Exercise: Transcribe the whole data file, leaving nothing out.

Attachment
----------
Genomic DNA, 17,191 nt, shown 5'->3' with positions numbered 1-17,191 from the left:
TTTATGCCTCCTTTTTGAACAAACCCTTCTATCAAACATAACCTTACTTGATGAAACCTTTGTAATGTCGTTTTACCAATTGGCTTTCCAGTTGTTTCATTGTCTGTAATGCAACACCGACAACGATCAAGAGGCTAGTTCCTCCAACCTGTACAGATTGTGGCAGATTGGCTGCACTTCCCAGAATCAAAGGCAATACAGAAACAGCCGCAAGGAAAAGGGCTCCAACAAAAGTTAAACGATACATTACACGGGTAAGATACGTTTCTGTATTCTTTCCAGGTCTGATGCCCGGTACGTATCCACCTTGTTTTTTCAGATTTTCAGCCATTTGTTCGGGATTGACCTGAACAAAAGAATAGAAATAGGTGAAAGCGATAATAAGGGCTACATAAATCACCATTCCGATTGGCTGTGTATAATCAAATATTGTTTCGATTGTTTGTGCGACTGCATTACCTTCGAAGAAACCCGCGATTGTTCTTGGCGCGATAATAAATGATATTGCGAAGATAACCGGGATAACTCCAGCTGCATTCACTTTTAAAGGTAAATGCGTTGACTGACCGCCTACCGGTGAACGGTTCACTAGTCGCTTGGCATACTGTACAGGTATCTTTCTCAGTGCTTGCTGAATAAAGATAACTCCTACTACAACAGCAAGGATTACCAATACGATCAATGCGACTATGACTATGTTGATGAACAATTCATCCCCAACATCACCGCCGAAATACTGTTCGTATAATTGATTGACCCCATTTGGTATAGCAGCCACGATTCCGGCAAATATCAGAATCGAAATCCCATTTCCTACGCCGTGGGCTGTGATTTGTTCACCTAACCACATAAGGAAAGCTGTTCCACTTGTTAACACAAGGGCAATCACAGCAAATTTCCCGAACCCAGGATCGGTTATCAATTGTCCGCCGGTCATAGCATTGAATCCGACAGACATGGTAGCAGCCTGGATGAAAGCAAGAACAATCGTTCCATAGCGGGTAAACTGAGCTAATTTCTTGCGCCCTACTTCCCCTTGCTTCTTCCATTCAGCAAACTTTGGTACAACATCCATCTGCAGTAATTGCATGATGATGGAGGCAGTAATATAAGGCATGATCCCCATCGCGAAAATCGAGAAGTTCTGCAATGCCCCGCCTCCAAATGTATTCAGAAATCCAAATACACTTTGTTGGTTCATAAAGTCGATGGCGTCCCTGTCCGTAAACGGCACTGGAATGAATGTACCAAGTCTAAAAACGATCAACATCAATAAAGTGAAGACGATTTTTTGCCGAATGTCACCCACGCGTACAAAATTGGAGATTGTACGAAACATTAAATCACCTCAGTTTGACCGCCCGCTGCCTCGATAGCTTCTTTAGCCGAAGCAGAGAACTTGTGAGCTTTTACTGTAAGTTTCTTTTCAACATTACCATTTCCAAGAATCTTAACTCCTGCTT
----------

Genomic DNA, 17,191 nt, shown 5'->3' with positions numbered 1-17,191 from the left:
TTTATGCCTCCTTTTTGAACAAACCCTTCTATCAAACATAACCTTACTTGATGAAACCTTTGTAATGTCGTTTTACCAATTGGCTTTCCAGTTGTTTCATTGTCTGTAATGCAACACCGACAACGATCAAGAGGCTAGTTCCTCCAACCTGTACAGATTGTGGCAGATTGGCTGCACTTCCCAGAATCAAAGGCAATACAGAAACAGCCGCAAGGAAAAGGGCTCCAACAAAAGTTAAACGATACATTACACGGGTAAGATACGTTTCTGTATTCTTTCCAGGTCTGATGCCCGGTACGTATCCACCTTGTTTTTTCAGATTTTCAGCCATTTGTTCGGGATTGACCTGAACAAAAGAATAGAAATAGGTGAAAGCGATAATAAGGGCTACATAAATCACCATTCCGATTGGCTGTGTATAATCAAATATTGTTTCGATTGTTTGTGCGACTGCATTACCTTCGAAGAAACCCGCGATTGTTCTTGGCGCGATAATAAATGATATTGCGAAGATAACCGGGATAACTCCAGCTGCATTCACTTTTAAAGGTAAATGCGTTGACTGACCGCCTACCGGTGAACGGTTCACTAGTCGCTTGGCATACTGTACAGGTATCTTTCTCAGTGCTTGCTGAATAAAGATAACTCCTACTACAACAGCAAGGATTACCAATACGATCAATGCGACTATGACTATGTTGATGAACAATTCATCCCCAACATCACCGCCGAAATACTGTTCGTATAATTGATTGACCCCATTTGGTATAGCAGCCACGATTCCGGCAAATATCAGAATCGAAATCCCATTTCCTACGCCGTGGGCTGTGATTTGTTCACCTAACCACATAAGGAAAGCTGTTCCACTTGTTAACACAAGGGCAATCACAGCAAATTTCCCGAACCCAGGATCGGTTATCAATTGTCCGCCGGTCATAGCATTGAATCCGACAGACATGGTAGCAGCCTGGATGAAAGCAAGAACAATCGTTCCATAGCGGGTAAACTGAGCTAATTTCTTGCGCCCTACTTCCCCTTGCTTCTTCCATTCAGCAAACTTTGGTACAACATCCATCTGCAGTAATTGCATGATGATGGAGGCAGTAATATAAGGCATGATCCCCATCGCGAAAATCGAGAAGTTCTGCAATGCCCCGCCTCCAAATGTATTCAGAAATCCAAATACACTTTGTTGGTTCATAAAGTCGATGGCGTCCCTGTCCGTAAACGGCACTGGAATGAATGTACCAAGTCTAAAAACGATCAACATCAATAAAGTGAAGACGATTTTTTGCCGAATGTCACCCACGCGTACAAAATTGGAGATTGTACGAAACATTAAATCACCTCAGTTTGACCGCCCGCTGCCTCGATAGCTTCTTTAGCCGAAGCAGAGAACTTGTGAGCTTTTACTGTAAGTTTCTTTTCAACATTACCATTTCCAAGAATCTTAACTCCTGCTT